sanctuary of zeus

Tonight, honor Hestia by being a home for those who will lose all protection. Many are devastated. Protect them. Be a sanctuary, a retreat.

Honor King Zeus and Queen Hera by voting 2018, and engage in political activities. Vote, protest, be heard. Let them know what the people think. A leader’s job is to take responsibility. Let them know they are being held responsible. Let them know they are being judged.

Honor Demeter, the teacher of heavenly laws of ethics, by doing the right things. Keep your loved ones safe. Provide shelter, love, acceptance. May all hatred be silenced.

May Ares and Athena give you the will and strength to protect those in need, and may he protect you in turn. May you know rest and safety under his mighty shield.

They may rule a country, but they may not rule our hearts. May Aphrodite give it be filled with benevolence and love only. Love cannot be wrong, no matter what they say, and the heart cannot be defeated.

This is not over. It has only begun. May Hermes make sure you will not tire on this road. May Thanatos and the Fates decide it is not your time yet, nor your loved one’s.

And may Nemesis judge them and intervene, should their hubris become too much.

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Archaeological Site of Dion:

Finds from the sanctuary of Zeus Hypsistos. The sanctuary can’t be visited yet, but it’s quite visible from the pathway on the way to the sanctuary of Isis. On route it is located between the sanctuary of Demeter and the sanctuary of Isis. 

This sanctuary, however, is not the principal sanctuary of Zeus in the area. Dion, as its name betrays, started out as a place of worship of Zeus, sprawling later into antiquity into a more and more wealthy city. The most impressive worship site was the sanctuary of Zeus Olympios, a massive site- which hasn’t been fully excavated yet- in the vicinity of the Roman Theater.

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Ancient Worlds - BBC Two

Episode 3 “The Greek Thing”

The Piraeus Athena, an over life-size (2.35m) bronze cult statue, dated to the 4th century BC (c. 360-340 BC), late classical period. It has also been suggested that this statue is a Hellenistic copy of a 4th century type.

The statue is is very well preserved and nearly complete, except for part of the left foot and the attributes originally held in hands (the left hand appears to have rested on a shield and may have held a spear. The right hand is extended forward, open palm and thumb are pierced with a hole for attachment of an object, but that item’s identity it is not certain. She may have held an owl, the sacred bird of the Goddess).

Athena wears a peplos (in ancient Greece a long, body-length garment established as typical attire for women) which falls sideways to the middle of her left thigh and is raised at the back, and a Corinthian helmet. Two owls are represented on the visor, and griffins stand on either side of the long crest. The eyes are inset.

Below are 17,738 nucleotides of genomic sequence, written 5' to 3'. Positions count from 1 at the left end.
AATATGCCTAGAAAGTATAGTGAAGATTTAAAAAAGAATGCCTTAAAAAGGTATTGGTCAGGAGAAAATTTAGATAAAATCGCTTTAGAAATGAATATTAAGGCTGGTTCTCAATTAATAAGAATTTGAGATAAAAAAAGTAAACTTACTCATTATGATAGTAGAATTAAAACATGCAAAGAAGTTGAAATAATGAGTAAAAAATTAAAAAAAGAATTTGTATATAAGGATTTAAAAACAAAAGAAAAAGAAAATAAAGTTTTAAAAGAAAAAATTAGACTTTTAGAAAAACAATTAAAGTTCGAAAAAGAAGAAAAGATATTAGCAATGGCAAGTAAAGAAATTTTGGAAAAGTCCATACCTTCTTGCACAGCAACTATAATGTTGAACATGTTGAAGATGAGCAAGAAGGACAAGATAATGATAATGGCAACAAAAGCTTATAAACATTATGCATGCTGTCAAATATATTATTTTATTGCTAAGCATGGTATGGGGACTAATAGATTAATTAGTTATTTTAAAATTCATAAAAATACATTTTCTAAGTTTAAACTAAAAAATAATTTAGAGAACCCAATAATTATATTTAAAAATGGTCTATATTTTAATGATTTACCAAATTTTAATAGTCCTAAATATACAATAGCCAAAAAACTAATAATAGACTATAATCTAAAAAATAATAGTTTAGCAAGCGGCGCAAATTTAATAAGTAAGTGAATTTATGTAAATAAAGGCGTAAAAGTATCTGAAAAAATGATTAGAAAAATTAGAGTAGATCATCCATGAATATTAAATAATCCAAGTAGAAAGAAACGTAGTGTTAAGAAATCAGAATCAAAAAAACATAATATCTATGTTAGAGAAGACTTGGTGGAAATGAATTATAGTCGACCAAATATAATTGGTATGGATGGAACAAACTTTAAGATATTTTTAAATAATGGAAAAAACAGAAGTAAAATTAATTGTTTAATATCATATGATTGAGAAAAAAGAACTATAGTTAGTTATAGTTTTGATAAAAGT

The Piraeus Athena was found with three more large bronze statues, along with other artefacts, very close to the main harbour. Many scholars believe that the statues had been stored in a harbour’s stoa and were just about to be shipped (all the statues were not in random order but seemed to be packed). Piraeus was captured by the Romans led by Sulla in 86 BC and many have further speculated that the statues were going to be shipped in order to save them from the Roman attack. Other theory is that the statues were being shipped by the Romans to Italy as part of their spoils

It is thought that the statue may have originally come from the Sanctuary of Zeus Soter and Athena Soteira in Piraeus but other scholars believe that the statue may have come from Delos (the Romans captured Delos in 88 BC). 

A single copy of this statue exists, the Mattei Athena (Louvre Museum)

Archaeological Museum of Piraeus, Athens, Greece

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Archaeological Museum of Dion:

Cult statues of Hera and Zeus (Roman Imperial times). The statue of Hera was found built in the Early Christian walls*. From the sanctuary of Zeus Hypsistos.

*Statues, reliefs, funerary monuments have been found multiple times in the walls of cities. Most of them were placed there from the 3rd to the 5th century AD, after a series of invasions in Greek space, an event that caused a profound need for new fortifications and readily available building materials. In some cases, like in that of the painted funerary stelai of Demetrias, this helped preserve the antiquities. From the 4th to the 7th century AD Christianity, now endorsed by the newly formed Byzantine Empire began to really take hold in Greece, hostilities against the old religion and its believers have been documented, but the use of these statues as building materials was not exactly an act of vandalism. A lot of artifacts had already been damaged, and old sanctuaries had already fallen to disrepair due to earthquakes, floods, invasions, or plagues. 

See also this post about statues in the walls of Nicopolis.